The authors also stated that, based on a conservative estimate, 200 vertebrate species had become extinct over the past 100 years. They argued that, based on the extinction rate prevalent over the last 2 million years, the loss of 200 vertebrate species would normally have taken up to 10,000 years. The authors described the earth as undergoing a “sixth mass extinction event”, similar to the event that took place at the end of the Cretaceous period 65 million years ago. They contended this decline would have “negative cascading consequences” on the functioning of ecosystems that currently sustained human civilisation.

In addition, another recent study identified high rates of population decline amongst insects. In April 2018, researchers at the University of Sydney, Australia and the China Academy of Agricultural Sciences, Beijing found that over 40 percent of insect species were under threat of extinction. Groups most affected were lepidoptera (which includes butterflies and moths), hymenoptera (which includes ants, bees, sawflies and wasps) and coleoptera (which includes dung beetles). The authors argued loss of habitat was the main driver of these declines because of increased intensive farming methods. Agro-chemical pollutants, invasive species and climate change were also cited as factors contributing towards this decline. The authors warned the decline in insect species posed a broader ecological risk because insects formed the “structural and functional base of many of the world’s ecosystems”.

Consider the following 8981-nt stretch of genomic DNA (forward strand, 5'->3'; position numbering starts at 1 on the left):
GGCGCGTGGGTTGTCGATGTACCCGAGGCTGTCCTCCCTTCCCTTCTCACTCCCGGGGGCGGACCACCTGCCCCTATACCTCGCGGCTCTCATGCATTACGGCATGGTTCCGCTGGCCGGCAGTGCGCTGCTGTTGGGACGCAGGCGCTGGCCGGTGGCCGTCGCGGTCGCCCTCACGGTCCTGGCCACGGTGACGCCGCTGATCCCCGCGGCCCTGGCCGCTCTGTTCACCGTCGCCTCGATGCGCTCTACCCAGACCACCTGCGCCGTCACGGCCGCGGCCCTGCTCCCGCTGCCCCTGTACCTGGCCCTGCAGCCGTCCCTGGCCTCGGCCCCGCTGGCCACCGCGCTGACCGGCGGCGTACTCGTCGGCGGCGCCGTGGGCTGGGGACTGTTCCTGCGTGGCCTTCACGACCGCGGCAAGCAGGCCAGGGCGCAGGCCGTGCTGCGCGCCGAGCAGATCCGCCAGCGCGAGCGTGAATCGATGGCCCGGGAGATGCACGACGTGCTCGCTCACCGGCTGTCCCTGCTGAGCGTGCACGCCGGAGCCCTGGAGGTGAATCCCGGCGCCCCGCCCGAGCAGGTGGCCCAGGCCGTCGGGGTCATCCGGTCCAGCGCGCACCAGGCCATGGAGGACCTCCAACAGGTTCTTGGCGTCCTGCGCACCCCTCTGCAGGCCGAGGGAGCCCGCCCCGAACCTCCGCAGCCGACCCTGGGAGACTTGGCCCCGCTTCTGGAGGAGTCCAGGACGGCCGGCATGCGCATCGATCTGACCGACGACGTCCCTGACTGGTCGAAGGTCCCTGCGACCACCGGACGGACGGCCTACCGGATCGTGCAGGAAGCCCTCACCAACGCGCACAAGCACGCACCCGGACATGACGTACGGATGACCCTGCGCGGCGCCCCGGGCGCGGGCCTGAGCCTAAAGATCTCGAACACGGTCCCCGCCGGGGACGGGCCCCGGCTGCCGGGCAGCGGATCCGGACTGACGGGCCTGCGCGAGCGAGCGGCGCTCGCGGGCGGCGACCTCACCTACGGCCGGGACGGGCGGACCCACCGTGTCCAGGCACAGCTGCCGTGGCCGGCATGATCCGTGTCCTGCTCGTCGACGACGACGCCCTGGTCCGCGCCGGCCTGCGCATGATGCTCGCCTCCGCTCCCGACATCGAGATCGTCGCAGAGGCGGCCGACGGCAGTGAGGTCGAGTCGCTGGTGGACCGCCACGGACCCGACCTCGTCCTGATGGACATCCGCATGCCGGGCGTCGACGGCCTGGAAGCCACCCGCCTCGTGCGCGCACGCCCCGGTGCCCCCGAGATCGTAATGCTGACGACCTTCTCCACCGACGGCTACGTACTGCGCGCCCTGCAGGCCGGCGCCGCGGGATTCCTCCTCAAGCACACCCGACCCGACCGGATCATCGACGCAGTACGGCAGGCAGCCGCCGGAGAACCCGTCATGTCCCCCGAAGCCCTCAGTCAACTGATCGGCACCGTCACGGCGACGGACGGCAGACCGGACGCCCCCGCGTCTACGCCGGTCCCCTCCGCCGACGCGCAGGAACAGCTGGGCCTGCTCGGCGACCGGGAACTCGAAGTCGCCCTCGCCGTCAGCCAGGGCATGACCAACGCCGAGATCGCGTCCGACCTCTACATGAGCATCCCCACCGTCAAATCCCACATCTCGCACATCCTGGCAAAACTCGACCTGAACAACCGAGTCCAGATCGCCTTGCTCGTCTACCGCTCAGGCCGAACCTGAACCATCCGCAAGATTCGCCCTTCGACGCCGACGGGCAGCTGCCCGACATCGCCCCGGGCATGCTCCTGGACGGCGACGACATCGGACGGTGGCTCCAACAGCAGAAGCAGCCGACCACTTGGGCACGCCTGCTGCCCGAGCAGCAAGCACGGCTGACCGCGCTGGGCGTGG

These studies have found that the main driver of species population decline is the loss of habitats resulting from increased land-use and changing farming methods, including an increase in intensive farming. However, the WWF has identified other contributing factors, including the impact of plastic pollution on ocean wildlife. According to a 2015 study published in the journal Science, an estimated 4.8 to 12.7 million metric tons of plastic waste entered the world’s oceans in 2010.